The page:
Ron Pollack is back, too, saying: “I think it shows that the American people are coming together.” Really? The significance of the current Harry and Louise redux is not that groups with wildly different agendas can now play nicely together—although arguably that’s the message the sponsors want to send. It’s that the range of acceptable solutions to the health care crisis hasn’t advanced much since 2000. Or since 1994, for that matter. University of North Carolina health policy professor Jonathan Oberlander made that point recently on NPR. “A lot of things have happened in 16 years; the health care system is much worse than it was, but we pretty much have the same solutions that we’ve always had.” That’s the story Fred Mogul was beginning to sniff out; that’s the story that needs to be told.
09:56 AM - August 25, 2008
Harry and Louise Are Back Again
But the media miss the important subtext
Entitled to better reporting - There’s a wider (and increasingly urgent) Social Security story out there—beyond the Beltway and deficit talk
Squeezing Time Inc. dry - Time Warner prepares to dump a dangerous debt load on its publishing spinoff
Covering Sandy Hook, one year later - The town is asking reporters to stay away, but many victims’ families have started speaking out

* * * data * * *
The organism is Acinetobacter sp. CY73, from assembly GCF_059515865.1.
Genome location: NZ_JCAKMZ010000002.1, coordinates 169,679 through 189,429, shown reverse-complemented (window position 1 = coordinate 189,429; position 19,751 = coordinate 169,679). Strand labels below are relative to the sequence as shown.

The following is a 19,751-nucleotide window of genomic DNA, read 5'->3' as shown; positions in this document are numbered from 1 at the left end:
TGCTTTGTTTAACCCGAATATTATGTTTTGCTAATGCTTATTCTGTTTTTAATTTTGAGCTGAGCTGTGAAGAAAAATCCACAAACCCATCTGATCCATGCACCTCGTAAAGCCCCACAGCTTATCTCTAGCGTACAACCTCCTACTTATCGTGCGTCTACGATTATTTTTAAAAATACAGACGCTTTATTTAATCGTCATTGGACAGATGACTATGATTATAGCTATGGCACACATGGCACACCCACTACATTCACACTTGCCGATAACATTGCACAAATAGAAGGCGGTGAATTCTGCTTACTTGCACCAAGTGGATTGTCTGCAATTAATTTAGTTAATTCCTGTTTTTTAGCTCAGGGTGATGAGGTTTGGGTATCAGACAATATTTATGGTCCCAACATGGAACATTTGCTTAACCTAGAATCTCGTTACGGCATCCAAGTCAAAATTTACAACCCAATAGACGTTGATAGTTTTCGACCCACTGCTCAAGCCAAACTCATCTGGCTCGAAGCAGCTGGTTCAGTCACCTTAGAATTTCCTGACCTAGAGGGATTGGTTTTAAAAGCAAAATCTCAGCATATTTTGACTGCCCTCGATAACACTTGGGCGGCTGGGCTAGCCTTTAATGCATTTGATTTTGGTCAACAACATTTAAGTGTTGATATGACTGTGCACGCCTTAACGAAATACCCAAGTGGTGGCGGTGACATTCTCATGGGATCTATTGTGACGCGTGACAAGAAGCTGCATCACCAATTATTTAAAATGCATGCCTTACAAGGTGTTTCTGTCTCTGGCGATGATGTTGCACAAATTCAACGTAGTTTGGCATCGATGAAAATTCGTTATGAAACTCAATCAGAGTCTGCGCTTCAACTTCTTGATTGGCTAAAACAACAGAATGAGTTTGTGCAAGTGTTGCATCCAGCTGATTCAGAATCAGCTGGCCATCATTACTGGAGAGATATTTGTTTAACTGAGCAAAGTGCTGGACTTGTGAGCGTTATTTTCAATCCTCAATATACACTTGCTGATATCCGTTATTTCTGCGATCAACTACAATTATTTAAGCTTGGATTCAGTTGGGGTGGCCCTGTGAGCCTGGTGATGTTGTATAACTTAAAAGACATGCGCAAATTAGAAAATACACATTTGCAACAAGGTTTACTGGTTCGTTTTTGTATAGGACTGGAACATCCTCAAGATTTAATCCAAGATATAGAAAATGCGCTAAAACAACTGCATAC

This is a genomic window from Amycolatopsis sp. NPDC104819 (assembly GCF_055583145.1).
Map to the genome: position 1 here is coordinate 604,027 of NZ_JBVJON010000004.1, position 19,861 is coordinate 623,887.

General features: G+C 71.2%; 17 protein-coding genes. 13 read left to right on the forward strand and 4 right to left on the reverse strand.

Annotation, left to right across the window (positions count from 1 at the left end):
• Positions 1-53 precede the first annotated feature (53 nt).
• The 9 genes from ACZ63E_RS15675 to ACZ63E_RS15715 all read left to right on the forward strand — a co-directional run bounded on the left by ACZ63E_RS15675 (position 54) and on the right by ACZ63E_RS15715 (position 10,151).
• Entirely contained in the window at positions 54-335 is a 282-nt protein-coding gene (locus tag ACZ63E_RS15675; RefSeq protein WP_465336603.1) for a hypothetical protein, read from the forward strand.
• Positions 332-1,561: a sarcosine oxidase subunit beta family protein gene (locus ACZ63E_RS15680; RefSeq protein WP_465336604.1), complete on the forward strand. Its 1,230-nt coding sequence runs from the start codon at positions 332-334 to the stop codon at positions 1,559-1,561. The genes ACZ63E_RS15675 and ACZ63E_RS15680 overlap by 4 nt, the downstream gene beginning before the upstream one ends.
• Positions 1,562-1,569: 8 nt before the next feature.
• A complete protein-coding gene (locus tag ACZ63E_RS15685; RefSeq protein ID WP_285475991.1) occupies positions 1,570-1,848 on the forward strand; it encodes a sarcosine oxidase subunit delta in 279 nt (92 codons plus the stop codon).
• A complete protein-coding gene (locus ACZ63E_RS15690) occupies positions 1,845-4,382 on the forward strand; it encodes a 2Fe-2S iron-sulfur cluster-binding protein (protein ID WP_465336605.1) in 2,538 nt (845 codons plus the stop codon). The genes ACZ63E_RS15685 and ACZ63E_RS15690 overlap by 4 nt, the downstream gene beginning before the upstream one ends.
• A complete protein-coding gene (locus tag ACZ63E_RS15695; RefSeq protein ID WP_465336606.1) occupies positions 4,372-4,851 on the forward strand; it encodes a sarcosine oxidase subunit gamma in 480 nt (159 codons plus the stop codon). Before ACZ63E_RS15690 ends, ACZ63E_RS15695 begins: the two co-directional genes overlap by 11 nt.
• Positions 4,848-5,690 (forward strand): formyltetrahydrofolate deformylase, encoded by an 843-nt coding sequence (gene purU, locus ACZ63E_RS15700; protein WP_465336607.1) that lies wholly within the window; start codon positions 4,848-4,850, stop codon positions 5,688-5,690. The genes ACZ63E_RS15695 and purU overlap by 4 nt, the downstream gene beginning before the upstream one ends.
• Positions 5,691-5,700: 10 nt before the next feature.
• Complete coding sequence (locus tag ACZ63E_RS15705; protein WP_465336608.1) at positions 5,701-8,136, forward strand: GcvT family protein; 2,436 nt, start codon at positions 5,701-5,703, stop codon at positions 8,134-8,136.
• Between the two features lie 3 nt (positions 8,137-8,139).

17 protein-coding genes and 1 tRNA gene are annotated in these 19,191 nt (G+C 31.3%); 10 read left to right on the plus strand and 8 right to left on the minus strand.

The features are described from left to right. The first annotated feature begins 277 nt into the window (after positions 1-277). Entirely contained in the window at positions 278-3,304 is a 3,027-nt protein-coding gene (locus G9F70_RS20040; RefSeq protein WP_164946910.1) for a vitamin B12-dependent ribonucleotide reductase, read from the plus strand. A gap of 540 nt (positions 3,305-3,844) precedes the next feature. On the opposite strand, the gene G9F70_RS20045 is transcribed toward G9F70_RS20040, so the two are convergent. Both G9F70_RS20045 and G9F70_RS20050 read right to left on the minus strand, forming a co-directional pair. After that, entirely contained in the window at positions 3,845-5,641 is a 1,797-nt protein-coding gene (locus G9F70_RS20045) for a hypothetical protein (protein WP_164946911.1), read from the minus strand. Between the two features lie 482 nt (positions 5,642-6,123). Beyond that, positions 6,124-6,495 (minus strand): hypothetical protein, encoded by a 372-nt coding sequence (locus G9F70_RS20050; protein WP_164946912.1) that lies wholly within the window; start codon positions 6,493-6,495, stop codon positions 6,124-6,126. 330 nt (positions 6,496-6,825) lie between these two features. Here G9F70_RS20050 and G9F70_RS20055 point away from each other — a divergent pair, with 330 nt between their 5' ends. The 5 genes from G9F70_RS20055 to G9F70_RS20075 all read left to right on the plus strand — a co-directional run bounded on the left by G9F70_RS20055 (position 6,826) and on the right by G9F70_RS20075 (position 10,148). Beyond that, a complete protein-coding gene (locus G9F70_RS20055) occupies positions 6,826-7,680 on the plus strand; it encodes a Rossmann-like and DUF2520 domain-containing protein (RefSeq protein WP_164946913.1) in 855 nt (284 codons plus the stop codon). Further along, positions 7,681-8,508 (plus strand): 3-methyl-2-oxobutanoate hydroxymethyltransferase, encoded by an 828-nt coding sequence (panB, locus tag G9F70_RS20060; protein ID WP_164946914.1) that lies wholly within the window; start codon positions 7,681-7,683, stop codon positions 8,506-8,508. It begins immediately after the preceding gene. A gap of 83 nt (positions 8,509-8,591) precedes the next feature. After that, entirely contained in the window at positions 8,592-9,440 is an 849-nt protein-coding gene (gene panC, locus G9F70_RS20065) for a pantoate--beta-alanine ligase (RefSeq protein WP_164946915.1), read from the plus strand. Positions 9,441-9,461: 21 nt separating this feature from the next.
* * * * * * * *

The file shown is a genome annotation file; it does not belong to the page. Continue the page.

The future of longform - A conference at the Columbia Journalism School explored the craft’s digital prospects
Healthcare in Great Britain vs. healthcare in the USA: part one - A conversation with Chris Smyth, health reporter for The Times of London
Email blasts from CJR writers and editors
When it comes to great magazine writing, what’s in a name?
The race to photograph every corner and crevice on the planet
“The characters are as rollicking and fun as the ocean setting. The narrator, Ishmael, is just a really good guy”
Hint: He’s not real—shhh…
Jane Hall interviews Barton Gellman about his NSA stories, including how Edward Snowden contacted him
Who Owns What
A report from the Columbia University Graduate School of Journalism
Questions and exercises for journalism students.